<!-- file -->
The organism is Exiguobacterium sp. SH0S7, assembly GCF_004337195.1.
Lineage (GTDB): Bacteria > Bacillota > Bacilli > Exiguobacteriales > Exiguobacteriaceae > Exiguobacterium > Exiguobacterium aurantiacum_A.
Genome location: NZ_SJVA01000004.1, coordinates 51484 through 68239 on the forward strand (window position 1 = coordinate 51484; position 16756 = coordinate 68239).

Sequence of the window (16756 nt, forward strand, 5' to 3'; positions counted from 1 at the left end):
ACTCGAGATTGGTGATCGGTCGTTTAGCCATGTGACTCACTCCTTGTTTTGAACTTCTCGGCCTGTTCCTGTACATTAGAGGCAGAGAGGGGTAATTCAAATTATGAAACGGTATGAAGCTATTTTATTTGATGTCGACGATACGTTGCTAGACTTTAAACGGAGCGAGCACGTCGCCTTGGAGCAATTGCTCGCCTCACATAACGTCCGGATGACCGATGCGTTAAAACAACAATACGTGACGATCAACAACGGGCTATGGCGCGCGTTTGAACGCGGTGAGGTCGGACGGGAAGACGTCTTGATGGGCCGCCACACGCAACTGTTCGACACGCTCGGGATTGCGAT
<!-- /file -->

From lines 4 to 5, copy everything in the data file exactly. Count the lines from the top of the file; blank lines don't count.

Sequence of the window (16756 nt, forward strand, 5' to 3'; positions counted from 1 at the left end):
ACTCGAGATTGGTGATCGGTCGTTTAGCCATGTGACTCACTCCTTGTTTTGAACTTCTCGGCCTGTTCCTGTACATTAGAGGCAGAGAGGGGTAATTCAAATTATGAAACGGTATGAAGCTATTTTATTTGATGTCGACGATACGTTGCTAGACTTTAAACGGAGCGAGCACGTCGCCTTGGAGCAATTGCTCGCCTCACATAACGTCCGGATGACCGATGCGTTAAAACAACAATACGTGACGATCAACAACGGGCTATGGCGCGCGTTTGAACGCGGTGAGGTCGGACGGGAAGACGTCTTGATGGGCCGCCACACGCAACTGTTCGACACGCTCGGGATTGCGAT